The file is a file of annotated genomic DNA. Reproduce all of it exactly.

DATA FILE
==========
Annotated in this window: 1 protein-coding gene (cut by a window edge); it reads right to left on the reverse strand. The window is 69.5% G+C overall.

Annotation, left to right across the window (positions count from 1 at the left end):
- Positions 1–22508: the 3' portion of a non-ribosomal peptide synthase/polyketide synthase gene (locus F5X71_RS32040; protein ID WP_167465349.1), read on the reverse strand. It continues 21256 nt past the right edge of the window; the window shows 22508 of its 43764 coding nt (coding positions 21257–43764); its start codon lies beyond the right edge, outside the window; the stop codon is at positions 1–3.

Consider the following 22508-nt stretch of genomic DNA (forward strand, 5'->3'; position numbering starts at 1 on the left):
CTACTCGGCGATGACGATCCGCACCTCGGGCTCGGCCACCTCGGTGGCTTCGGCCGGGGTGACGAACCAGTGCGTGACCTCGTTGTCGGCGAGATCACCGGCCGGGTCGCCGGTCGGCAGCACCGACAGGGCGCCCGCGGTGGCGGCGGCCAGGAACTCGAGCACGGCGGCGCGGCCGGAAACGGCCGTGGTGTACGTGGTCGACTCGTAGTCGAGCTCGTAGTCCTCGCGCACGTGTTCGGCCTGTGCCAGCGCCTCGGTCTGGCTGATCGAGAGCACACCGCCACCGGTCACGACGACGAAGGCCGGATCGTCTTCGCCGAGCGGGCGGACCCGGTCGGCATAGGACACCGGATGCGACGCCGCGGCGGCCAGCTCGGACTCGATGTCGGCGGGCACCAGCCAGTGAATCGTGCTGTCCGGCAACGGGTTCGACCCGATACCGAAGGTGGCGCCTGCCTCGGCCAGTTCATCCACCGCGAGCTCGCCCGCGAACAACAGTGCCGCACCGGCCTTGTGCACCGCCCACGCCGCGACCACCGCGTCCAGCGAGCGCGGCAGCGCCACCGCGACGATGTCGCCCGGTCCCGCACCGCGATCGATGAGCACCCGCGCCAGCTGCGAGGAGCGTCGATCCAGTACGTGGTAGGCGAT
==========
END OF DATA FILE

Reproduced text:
Annotated in this window: 1 protein-coding gene (cut by a window edge); it reads right to left on the reverse strand. The window is 69.5% G+C overall.

Annotation, left to right across the window (positions count from 1 at the left end):
- Positions 1–22508: the 3' portion of a non-ribosomal peptide synthase/polyketide synthase gene (locus F5X71_RS32040; protein ID WP_167465349.1), read on the reverse strand. It continues 21256 nt past the right edge of the window; the window shows 22508 of its 43764 coding nt (coding positions 21257–43764); its start codon lies beyond the right edge, outside the window; the stop codon is at positions 1–3.

Consider the following 22508-nt stretch of genomic DNA (forward strand, 5'->3'; position numbering starts at 1 on the left):
CTACTCGGCGATGACGATCCGCACCTCGGGCTCGGCCACCTCGGTGGCTTCGGCCGGGGTGACGAACCAGTGCGTGACCTCGTTGTCGGCGAGATCACCGGCCGGGTCGCCGGTCGGCAGCACCGACAGGGCGCCCGCGGTGGCGGCGGCCAGGAACTCGAGCACGGCGGCGCGGCCGGAAACGGCCGTGGTGTACGTGGTCGACTCGTAGTCGAGCTCGTAGTCCTCGCGCACGTGTTCGGCCTGTGCCAGCGCCTCGGTCTGGCTGATCGAGAGCACACCGCCACCGGTCACGACGACGAAGGCCGGATCGTCTTCGCCGAGCGGGCGGACCCGGTCGGCATAGGACACCGGATGCGACGCCGCGGCGGCCAGCTCGGACTCGATGTCGGCGGGCACCAGCCAGTGAATCGTGCTGTCCGGCAACGGGTTCGACCCGATACCGAAGGTGGCGCCTGCCTCGGCCAGTTCATCCACCGCGAGCTCGCCCGCGAACAACAGTGCCGCACCGGCCTTGTGCACCGCCCACGCCGCGACCACCGCGTCCAGCGAGCGCGGCAGCGCCACCGCGACGATGTCGCCCGGTCCCGCACCGCGATCGATGAGCACCCGCGCCAGCTGCGAGGAGCGTCGATCCAGTACGTGGTAGGCGAT